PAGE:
Among those policies, the foremost involves relentless action to prevent Iran from obtaining nuclear weapons or establishing a stronghold in Syria. Both parties also believe Israel should retain the Golan Heights permanently. Both agree that, at present, Israel lacks a Palestinian partner for peace; that it should avoid fruitless bilateral negotiations or unilateral withdrawals; and that in any future scenario it should retain a united Jerusalem, settlement blocs, and a defensive border in the Jordan Valley. At the same time (and notwithstanding an eleventh-hour nod in a different direction by Netanyahu), neither party has favored annexation of parts of the West Bank. They also concur on the broad strokes of a growth-oriented, market-based economic policy that has proved consistently successful.
These views in turn reflect the mainstream consensus in Israel. The formation of that consensus, moreover, is the sign of a mature, sensible citizenry that, despite living in a country known for ideological polarization, has embraced the lessons taught by experience and reality, and has come together behind a common point of view.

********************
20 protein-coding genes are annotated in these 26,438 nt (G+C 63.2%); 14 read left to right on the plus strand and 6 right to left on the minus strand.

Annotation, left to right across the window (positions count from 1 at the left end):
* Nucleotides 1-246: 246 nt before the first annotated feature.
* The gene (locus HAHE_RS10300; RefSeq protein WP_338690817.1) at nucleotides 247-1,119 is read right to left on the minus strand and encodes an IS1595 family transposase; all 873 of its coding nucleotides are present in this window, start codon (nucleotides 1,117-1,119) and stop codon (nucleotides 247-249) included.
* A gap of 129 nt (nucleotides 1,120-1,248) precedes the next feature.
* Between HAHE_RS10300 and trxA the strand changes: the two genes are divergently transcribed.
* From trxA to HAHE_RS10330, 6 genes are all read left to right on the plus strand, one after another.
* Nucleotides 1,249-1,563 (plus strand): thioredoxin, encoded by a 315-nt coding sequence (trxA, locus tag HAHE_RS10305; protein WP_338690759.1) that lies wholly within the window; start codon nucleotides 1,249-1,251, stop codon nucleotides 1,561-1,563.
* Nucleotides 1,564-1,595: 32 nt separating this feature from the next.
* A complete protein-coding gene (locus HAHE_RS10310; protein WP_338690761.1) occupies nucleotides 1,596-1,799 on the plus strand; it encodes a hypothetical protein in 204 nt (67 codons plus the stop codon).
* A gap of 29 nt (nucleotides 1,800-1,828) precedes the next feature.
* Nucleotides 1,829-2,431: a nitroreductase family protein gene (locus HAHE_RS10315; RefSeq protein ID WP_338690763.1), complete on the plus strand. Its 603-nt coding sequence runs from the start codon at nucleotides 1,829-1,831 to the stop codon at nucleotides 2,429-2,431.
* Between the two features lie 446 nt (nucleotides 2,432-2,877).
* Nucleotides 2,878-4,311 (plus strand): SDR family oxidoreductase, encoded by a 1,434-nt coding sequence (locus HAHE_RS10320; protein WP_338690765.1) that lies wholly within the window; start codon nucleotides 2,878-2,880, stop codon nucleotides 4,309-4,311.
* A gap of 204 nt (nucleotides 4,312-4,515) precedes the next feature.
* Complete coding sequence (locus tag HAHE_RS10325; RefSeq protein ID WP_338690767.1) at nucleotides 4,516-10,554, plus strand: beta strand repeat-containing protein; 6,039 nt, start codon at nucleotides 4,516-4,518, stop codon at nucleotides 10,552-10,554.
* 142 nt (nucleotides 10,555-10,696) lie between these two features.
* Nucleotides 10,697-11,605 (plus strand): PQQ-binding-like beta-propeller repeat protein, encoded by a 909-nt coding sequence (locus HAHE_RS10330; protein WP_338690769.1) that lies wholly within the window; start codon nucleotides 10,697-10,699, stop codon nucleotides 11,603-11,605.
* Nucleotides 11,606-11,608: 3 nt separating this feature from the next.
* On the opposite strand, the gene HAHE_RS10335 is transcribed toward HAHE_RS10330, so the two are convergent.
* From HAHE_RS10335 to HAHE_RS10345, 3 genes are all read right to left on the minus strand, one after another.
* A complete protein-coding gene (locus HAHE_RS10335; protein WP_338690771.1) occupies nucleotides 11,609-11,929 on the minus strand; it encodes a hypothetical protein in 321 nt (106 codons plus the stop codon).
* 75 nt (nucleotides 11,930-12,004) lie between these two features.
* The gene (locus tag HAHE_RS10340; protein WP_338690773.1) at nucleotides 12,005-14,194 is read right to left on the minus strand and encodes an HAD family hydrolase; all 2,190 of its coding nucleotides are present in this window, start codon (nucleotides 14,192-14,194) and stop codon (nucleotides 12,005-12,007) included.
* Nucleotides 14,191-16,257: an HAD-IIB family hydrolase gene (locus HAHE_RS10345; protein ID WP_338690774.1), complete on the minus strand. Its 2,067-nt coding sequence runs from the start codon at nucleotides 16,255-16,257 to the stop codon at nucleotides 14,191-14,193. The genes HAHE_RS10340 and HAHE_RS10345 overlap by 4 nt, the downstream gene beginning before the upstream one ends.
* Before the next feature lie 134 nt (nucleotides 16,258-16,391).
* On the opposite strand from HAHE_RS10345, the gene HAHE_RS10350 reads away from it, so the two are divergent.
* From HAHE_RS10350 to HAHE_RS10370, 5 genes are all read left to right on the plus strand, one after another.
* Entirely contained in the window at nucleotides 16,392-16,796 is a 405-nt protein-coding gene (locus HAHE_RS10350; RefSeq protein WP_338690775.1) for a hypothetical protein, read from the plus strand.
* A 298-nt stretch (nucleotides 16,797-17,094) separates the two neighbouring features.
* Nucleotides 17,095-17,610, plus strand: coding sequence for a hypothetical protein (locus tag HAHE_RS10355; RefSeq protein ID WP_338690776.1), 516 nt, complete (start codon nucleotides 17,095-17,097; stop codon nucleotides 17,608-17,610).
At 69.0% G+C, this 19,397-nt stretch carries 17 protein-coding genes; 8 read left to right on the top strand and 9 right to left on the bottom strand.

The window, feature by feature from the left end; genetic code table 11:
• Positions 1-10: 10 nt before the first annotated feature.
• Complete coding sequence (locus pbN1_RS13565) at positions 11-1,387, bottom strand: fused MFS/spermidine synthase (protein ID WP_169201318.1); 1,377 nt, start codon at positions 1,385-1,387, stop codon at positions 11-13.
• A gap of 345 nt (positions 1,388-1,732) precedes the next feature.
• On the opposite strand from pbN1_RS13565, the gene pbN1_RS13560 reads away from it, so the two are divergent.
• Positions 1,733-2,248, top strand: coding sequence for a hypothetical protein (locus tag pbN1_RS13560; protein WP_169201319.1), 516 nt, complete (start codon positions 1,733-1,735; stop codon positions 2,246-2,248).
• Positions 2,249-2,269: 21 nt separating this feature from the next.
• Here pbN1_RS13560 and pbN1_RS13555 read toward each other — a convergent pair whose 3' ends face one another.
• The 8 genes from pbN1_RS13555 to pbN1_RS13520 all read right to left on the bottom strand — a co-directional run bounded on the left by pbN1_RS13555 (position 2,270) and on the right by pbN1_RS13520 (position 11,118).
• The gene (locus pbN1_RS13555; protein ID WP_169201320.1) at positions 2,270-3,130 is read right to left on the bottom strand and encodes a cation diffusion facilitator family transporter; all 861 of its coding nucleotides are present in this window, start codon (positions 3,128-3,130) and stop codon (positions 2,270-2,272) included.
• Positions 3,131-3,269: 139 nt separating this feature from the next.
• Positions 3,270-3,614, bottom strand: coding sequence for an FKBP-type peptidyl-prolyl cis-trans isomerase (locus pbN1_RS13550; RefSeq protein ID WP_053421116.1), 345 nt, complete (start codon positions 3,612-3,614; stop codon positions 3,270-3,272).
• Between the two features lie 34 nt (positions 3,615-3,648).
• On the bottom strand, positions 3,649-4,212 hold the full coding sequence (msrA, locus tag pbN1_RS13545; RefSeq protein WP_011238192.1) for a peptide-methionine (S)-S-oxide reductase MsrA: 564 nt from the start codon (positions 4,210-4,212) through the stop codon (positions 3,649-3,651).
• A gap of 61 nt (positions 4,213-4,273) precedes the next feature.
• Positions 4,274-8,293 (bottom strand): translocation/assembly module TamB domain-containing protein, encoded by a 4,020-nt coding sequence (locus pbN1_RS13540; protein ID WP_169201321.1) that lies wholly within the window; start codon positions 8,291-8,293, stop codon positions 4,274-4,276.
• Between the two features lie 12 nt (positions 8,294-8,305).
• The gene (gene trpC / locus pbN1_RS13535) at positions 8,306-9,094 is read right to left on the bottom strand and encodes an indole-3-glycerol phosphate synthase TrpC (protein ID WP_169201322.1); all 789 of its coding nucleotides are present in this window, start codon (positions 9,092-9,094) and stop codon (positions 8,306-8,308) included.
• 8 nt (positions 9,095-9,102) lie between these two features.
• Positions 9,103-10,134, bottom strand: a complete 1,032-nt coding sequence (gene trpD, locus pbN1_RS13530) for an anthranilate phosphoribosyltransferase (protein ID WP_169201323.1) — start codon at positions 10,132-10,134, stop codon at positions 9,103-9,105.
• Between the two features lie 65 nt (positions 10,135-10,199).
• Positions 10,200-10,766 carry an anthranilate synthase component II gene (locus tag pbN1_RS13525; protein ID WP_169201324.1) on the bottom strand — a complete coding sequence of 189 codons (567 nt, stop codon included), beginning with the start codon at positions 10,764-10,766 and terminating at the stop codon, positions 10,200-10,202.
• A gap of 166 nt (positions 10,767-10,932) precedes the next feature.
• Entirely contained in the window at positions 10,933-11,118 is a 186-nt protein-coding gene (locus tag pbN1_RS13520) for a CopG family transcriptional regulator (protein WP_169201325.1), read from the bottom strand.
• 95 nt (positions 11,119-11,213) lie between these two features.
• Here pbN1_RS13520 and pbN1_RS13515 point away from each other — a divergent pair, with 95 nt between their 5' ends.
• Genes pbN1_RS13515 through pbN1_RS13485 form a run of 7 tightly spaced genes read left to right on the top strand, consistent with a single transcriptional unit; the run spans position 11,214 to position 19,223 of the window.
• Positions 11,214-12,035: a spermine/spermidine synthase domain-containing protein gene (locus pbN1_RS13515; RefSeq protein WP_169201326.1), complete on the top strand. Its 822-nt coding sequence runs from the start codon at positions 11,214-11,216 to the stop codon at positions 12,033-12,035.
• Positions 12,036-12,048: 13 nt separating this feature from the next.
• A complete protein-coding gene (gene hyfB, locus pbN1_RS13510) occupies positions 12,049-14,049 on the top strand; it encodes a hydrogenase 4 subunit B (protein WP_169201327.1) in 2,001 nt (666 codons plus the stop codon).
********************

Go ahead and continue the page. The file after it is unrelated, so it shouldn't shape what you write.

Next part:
Given this widely shared agreement on the most essential policy questions, it follows that the two largest parties had little reason to argue over the issues. Rather, they competed over who was best qualified to implement the agreed-upon policies. Hence, the nightly television ads of Likud and of Blue and White were devoid of ideological clash or bold positions, and even the latter’s 45-page platform was filled largely with platitudes.